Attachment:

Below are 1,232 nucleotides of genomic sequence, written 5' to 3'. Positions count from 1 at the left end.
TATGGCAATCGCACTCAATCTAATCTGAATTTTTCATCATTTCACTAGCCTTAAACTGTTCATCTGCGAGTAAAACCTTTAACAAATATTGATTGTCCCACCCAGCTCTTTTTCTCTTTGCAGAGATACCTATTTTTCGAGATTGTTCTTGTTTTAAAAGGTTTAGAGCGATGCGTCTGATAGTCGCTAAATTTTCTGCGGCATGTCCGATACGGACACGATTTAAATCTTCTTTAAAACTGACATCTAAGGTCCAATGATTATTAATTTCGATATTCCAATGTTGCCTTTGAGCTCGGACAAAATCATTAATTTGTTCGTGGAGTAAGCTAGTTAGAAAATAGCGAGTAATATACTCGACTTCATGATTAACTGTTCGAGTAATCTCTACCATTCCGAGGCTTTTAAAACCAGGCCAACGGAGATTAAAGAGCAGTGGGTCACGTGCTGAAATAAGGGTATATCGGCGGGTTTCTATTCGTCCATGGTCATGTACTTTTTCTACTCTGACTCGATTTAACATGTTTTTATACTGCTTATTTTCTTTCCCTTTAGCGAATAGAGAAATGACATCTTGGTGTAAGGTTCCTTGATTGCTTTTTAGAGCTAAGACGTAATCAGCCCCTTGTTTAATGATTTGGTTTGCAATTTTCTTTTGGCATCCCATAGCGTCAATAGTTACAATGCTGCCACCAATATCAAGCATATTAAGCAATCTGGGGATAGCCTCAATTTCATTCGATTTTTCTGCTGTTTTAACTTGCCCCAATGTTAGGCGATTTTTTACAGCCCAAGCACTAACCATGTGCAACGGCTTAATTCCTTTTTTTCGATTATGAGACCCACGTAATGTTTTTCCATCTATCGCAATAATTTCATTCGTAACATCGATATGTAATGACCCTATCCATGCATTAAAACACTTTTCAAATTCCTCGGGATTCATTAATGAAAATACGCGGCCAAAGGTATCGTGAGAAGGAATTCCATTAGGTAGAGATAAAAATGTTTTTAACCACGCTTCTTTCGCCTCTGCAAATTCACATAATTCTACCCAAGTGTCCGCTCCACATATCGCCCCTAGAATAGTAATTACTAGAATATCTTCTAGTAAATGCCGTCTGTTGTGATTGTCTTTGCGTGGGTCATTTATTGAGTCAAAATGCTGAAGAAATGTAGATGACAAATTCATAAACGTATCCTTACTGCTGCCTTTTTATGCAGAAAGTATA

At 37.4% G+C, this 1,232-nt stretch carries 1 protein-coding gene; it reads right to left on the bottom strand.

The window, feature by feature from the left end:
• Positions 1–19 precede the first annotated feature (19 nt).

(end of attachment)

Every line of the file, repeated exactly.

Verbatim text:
Below are 1,232 nucleotides of genomic sequence, written 5' to 3'. Positions count from 1 at the left end.
TATGGCAATCGCACTCAATCTAATCTGAATTTTTCATCATTTCACTAGCCTTAAACTGTTCATCTGCGAGTAAAACCTTTAACAAATATTGATTGTCCCACCCAGCTCTTTTTCTCTTTGCAGAGATACCTATTTTTCGAGATTGTTCTTGTTTTAAAAGGTTTAGAGCGATGCGTCTGATAGTCGCTAAATTTTCTGCGGCATGTCCGATACGGACACGATTTAAATCTTCTTTAAAACTGACATCTAAGGTCCAATGATTATTAATTTCGATATTCCAATGTTGCCTTTGAGCTCGGACAAAATCATTAATTTGTTCGTGGAGTAAGCTAGTTAGAAAATAGCGAGTAATATACTCGACTTCATGATTAACTGTTCGAGTAATCTCTACCATTCCGAGGCTTTTAAAACCAGGCCAACGGAGATTAAAGAGCAGTGGGTCACGTGCTGAAATAAGGGTATATCGGCGGGTTTCTATTCGTCCATGGTCATGTACTTTTTCTACTCTGACTCGATTTAACATGTTTTTATACTGCTTATTTTCTTTCCCTTTAGCGAATAGAGAAATGACATCTTGGTGTAAGGTTCCTTGATTGCTTTTTAGAGCTAAGACGTAATCAGCCCCTTGTTTAATGATTTGGTTTGCAATTTTCTTTTGGCATCCCATAGCGTCAATAGTTACAATGCTGCCACCAATATCAAGCATATTAAGCAATCTGGGGATAGCCTCAATTTCATTCGATTTTTCTGCTGTTTTAACTTGCCCCAATGTTAGGCGATTTTTTACAGCCCAAGCACTAACCATGTGCAACGGCTTAATTCCTTTTTTTCGATTATGAGACCCACGTAATGTTTTTCCATCTATCGCAATAATTTCATTCGTAACATCGATATGTAATGACCCTATCCATGCATTAAAACACTTTTCAAATTCCTCGGGATTCATTAATGAAAATACGCGGCCAAAGGTATCGTGAGAAGGAATTCCATTAGGTAGAGATAAAAATGTTTTTAACCACGCTTCTTTCGCCTCTGCAAATTCACATAATTCTACCCAAGTGTCCGCTCCACATATCGCCCCTAGAATAGTAATTACTAGAATATCTTCTAGTAAATGCCGTCTGTTGTGATTGTCTTTGCGTGGGTCATTTATTGAGTCAAAATGCTGAAGAAATGTAGATGACAAATTCATAAACGTATCCTTACTGCTGCCTTTTTATGCAGAAAGTATA

At 37.4% G+C, this 1,232-nt stretch carries 1 protein-coding gene; it reads right to left on the bottom strand.

The window, feature by feature from the left end:
• Positions 1–19 precede the first annotated feature (19 nt).